Is the term, bipolar disorder, a diagnostic dinosaur? Should we just light a match to the DSM right now and start over?
I just returned from the National NAMI convention in Chicago, where, at one session in particular - Emerging Technologies to Improve Care - I found myself scribbling very fast into my notepad. The reason had less to do with emerging technologies and more to do with how our new understanding of the brain is rendering the bipolar diagnosis obsolete. As one of the presenters - Daniel Hoffman, chief medical officer of CNS Response - noted (quoting head of the NIMH Thomas Insel): “The DSM is 100 percent reliable and zero percent valid.”
What this translates to is that even though every psychiatrist in the world may agree on what bipolar disorder (sort of) looks like, it doesn’t mean it’s true. According to Dr Hoffman: “The world wants buckets of symptom clusters and it doesn’t work.”
A month ago, I returned from the Ninth International Conference on Bipolar Disorders, where I listened to a panel of experts involved with the DSM-5. As one psychiatrist I later talked to described it, the session came across as an exercise in counting angels on the head of a pin.
Granted, clustering symptoms into disease categories helps us separate out bipolar from schizophrenia from unipolar depression from borderline personality disorder (though rather badly), but how good is it at distinguishing bipolar from bipolar from bipolar? Let me explain:
On the surface, your clinical condition may appear the same as mine, but how similar are they really when we open up the hood and look inside? At the NAMI convention, Jay Lombard, chief scientific officer at Genomind, rattled off some off some prime suspect genes involved in specific brain functions, including:
SERT - the serotonin transporter gene that has been linked to how we respond to stressful life events. Those with a certain variation are far more vulnerable and less resilient. PTSD may be one outcome, depression another. And on and on ...
COMT - which is involved in the metabolism of dopamine in the prefrontal cortex. Higher enzyme activity lowers dopamine and vice-versa. Negative symptoms - cognitive dysfunction - are the core feature of schizophrenia and also figure mightily in bipolar.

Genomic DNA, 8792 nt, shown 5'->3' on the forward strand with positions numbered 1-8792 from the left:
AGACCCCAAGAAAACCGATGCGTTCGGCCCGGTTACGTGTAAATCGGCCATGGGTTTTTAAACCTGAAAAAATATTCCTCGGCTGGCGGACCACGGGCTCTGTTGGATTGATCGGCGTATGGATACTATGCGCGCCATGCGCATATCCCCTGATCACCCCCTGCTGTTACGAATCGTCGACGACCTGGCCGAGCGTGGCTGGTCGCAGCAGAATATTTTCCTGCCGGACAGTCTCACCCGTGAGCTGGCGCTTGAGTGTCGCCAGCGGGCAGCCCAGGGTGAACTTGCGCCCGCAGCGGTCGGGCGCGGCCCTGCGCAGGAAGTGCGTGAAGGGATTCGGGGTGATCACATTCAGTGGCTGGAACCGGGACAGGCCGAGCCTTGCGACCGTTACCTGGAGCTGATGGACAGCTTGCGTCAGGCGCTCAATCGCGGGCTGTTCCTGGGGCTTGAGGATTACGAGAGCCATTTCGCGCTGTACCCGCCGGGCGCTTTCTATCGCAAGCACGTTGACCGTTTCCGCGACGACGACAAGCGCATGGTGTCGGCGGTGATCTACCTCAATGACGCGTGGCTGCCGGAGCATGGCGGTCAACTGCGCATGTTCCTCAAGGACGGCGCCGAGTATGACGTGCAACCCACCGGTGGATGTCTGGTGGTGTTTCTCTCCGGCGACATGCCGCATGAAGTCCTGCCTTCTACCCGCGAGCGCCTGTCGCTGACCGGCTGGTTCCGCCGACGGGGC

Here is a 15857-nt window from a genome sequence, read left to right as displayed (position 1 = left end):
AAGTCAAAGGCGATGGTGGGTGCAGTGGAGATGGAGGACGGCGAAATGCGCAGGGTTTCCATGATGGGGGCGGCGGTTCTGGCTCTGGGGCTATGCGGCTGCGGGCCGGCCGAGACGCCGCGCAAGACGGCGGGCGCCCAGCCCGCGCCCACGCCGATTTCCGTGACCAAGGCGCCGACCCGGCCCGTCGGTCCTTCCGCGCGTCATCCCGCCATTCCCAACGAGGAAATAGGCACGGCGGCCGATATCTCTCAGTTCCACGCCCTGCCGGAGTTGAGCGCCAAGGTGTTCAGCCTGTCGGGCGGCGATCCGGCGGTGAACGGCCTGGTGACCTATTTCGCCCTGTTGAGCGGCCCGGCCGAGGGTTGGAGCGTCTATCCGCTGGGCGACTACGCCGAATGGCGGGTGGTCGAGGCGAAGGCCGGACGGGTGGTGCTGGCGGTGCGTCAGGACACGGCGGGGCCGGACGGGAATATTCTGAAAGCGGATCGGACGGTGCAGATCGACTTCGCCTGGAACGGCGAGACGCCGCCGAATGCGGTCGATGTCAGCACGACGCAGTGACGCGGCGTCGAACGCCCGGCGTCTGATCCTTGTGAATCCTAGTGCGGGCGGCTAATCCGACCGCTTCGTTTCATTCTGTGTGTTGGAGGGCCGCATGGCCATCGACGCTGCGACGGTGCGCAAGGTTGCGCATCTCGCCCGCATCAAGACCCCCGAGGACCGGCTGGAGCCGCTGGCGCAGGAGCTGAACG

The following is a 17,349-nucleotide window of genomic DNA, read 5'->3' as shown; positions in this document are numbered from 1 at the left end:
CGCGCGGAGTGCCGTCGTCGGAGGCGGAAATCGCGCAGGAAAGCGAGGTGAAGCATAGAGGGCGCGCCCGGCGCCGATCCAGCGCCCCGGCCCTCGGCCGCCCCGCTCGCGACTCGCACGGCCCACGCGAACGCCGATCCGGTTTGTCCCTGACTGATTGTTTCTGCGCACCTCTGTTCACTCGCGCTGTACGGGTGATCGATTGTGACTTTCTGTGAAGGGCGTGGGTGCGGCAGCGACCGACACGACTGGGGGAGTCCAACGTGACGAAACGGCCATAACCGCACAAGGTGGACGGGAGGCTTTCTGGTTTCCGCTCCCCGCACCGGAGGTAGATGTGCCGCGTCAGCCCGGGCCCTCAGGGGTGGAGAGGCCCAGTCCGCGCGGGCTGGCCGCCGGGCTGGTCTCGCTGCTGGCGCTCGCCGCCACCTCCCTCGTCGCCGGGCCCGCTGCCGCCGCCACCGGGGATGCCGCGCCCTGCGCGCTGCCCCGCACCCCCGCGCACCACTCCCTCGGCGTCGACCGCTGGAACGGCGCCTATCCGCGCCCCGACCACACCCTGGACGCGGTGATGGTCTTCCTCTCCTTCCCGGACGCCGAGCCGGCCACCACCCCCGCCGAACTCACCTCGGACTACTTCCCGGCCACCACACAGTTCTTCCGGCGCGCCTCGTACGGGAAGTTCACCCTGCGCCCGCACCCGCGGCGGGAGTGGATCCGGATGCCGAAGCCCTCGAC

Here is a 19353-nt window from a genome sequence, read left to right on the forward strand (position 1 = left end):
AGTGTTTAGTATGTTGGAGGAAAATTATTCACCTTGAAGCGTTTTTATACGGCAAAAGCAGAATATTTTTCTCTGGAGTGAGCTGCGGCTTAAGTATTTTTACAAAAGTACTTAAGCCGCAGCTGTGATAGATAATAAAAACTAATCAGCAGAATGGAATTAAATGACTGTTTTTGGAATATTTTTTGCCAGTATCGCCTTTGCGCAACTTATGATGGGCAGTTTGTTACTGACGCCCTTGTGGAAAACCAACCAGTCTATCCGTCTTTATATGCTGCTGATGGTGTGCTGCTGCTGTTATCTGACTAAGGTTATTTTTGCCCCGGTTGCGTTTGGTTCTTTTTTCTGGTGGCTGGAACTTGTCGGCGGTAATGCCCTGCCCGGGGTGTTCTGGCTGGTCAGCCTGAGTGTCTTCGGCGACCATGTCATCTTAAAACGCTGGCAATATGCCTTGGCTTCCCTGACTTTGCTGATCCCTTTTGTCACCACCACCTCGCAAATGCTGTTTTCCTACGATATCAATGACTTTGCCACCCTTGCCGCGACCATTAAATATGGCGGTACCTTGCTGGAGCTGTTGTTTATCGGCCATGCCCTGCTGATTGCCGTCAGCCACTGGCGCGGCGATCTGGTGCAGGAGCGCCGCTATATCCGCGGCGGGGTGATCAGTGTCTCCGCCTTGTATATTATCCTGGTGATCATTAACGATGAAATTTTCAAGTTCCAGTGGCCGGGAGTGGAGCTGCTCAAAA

DRD2 - affects how antipsychotics bind to this dopamine receptor.
MTHFRC - involves the conversion of folic acid. Failure to break down folic acid has been linked to bipolar.
Calcium channels - which regulate calcium flowing into the neuron, which in turn mediates excitability in the brain.
In addition, at another session, Jill Bolte Taylor, author of “My Stroke of Insight” mentioned the importance of GABA in keeping the excitability levels in the brain down to an acceptable threshold.
Many many many more genes affecting key brain functions can be added to this list (including the CLOCK gene that regulates circadian rhythms), but I think you have already spotted the pattern, namely our genes switch on and off certain cellular functions, which in turn affect certain neural systems, which impact how we how we think and feel and react and cope.
In other words, there is no “depression gene” or “bipolar gene” or “schizophrenia gene.” This is why it is often far more helpful to think in terms of what is really holding us back in life. Maybe the science isn’t there yet to pinpoint exactly what is wrong with us, but our own rigorous self-enquiry offers strong hints of what we need to be working on:
Having problems dealing with stress? Messed up sleep? Sluggish thinking? Tendency to get over-excited?
Maybe if we make headway in these areas of our life (using techniques such as mindfulness), our depressions and manias become a lot more manageable. Who knows? Maybe bipolar is simply the downstream effect of a bunch of stuff going on. No doubt, there will be considerable overlap between your bunch of stuff and my bunch of stuff, but there will obviously be key differences. This is why there will never be a magic one-size-fits-all treatment.
The session at NAMI offered us a look into the future, making use of already existing technologies such as EEG to suggest the right treatment for the right underlyiing condition, which is the topic of a future blog. In the meantime, now more than ever, be smart, know thyself.
Published On: July 11, 2011
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